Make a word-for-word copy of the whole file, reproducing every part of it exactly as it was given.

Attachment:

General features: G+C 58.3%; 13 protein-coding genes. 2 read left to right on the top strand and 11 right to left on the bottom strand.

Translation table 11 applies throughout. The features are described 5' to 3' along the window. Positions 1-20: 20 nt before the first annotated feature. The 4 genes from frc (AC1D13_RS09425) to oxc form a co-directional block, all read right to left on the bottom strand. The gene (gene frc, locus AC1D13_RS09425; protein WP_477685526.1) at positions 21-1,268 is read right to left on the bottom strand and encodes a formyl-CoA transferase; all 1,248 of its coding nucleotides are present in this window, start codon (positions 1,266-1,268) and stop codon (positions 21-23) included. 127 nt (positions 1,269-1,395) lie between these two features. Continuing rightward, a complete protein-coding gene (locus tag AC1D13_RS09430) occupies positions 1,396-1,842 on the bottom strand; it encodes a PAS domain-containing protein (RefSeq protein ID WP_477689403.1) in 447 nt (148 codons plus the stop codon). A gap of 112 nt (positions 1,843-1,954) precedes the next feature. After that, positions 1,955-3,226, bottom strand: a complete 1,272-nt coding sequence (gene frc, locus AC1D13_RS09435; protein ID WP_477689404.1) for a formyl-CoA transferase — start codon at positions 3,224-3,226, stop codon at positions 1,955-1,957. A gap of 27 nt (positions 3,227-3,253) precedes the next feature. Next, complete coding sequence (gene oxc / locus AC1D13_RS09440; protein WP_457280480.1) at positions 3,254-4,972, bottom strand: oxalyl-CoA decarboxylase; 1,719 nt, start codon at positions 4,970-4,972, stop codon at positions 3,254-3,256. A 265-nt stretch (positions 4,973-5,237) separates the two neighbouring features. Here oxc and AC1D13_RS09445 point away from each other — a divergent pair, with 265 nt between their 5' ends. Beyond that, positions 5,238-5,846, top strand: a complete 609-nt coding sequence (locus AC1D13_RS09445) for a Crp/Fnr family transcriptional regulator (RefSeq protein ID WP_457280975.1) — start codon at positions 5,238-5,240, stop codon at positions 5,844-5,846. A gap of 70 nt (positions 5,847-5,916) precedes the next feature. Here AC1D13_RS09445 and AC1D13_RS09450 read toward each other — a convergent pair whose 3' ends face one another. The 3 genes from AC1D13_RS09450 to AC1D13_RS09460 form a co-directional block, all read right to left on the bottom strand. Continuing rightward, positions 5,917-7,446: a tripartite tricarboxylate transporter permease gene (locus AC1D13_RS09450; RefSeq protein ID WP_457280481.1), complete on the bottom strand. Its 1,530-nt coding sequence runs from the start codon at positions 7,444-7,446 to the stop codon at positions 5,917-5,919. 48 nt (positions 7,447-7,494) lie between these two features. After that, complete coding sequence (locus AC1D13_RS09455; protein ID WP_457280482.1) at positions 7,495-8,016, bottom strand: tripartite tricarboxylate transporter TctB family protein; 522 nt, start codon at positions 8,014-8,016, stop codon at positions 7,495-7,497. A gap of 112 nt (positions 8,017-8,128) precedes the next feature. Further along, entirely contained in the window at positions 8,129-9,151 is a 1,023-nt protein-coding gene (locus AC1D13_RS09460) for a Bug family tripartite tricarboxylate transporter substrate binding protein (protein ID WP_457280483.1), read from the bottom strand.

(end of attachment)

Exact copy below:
General features: G+C 58.3%; 13 protein-coding genes. 2 read left to right on the top strand and 11 right to left on the bottom strand.

Translation table 11 applies throughout. The features are described 5' to 3' along the window. Positions 1-20: 20 nt before the first annotated feature. The 4 genes from frc (AC1D13_RS09425) to oxc form a co-directional block, all read right to left on the bottom strand. The gene (gene frc, locus AC1D13_RS09425; protein WP_477685526.1) at positions 21-1,268 is read right to left on the bottom strand and encodes a formyl-CoA transferase; all 1,248 of its coding nucleotides are present in this window, start codon (positions 1,266-1,268) and stop codon (positions 21-23) included. 127 nt (positions 1,269-1,395) lie between these two features. Continuing rightward, a complete protein-coding gene (locus tag AC1D13_RS09430) occupies positions 1,396-1,842 on the bottom strand; it encodes a PAS domain-containing protein (RefSeq protein ID WP_477689403.1) in 447 nt (148 codons plus the stop codon). A gap of 112 nt (positions 1,843-1,954) precedes the next feature. After that, positions 1,955-3,226, bottom strand: a complete 1,272-nt coding sequence (gene frc, locus AC1D13_RS09435; protein ID WP_477689404.1) for a formyl-CoA transferase — start codon at positions 3,224-3,226, stop codon at positions 1,955-1,957. A gap of 27 nt (positions 3,227-3,253) precedes the next feature. Next, complete coding sequence (gene oxc / locus AC1D13_RS09440; protein WP_457280480.1) at positions 3,254-4,972, bottom strand: oxalyl-CoA decarboxylase; 1,719 nt, start codon at positions 4,970-4,972, stop codon at positions 3,254-3,256. A 265-nt stretch (positions 4,973-5,237) separates the two neighbouring features. Here oxc and AC1D13_RS09445 point away from each other — a divergent pair, with 265 nt between their 5' ends. Beyond that, positions 5,238-5,846, top strand: a complete 609-nt coding sequence (locus AC1D13_RS09445) for a Crp/Fnr family transcriptional regulator (RefSeq protein ID WP_457280975.1) — start codon at positions 5,238-5,240, stop codon at positions 5,844-5,846. A gap of 70 nt (positions 5,847-5,916) precedes the next feature. Here AC1D13_RS09445 and AC1D13_RS09450 read toward each other — a convergent pair whose 3' ends face one another. The 3 genes from AC1D13_RS09450 to AC1D13_RS09460 form a co-directional block, all read right to left on the bottom strand. Continuing rightward, positions 5,917-7,446: a tripartite tricarboxylate transporter permease gene (locus AC1D13_RS09450; RefSeq protein ID WP_457280481.1), complete on the bottom strand. Its 1,530-nt coding sequence runs from the start codon at positions 7,444-7,446 to the stop codon at positions 5,917-5,919. 48 nt (positions 7,447-7,494) lie between these two features. After that, complete coding sequence (locus AC1D13_RS09455; protein ID WP_457280482.1) at positions 7,495-8,016, bottom strand: tripartite tricarboxylate transporter TctB family protein; 522 nt, start codon at positions 8,014-8,016, stop codon at positions 7,495-7,497. A gap of 112 nt (positions 8,017-8,128) precedes the next feature. Further along, entirely contained in the window at positions 8,129-9,151 is a 1,023-nt protein-coding gene (locus AC1D13_RS09460) for a Bug family tripartite tricarboxylate transporter substrate binding protein (protein ID WP_457280483.1), read from the bottom strand.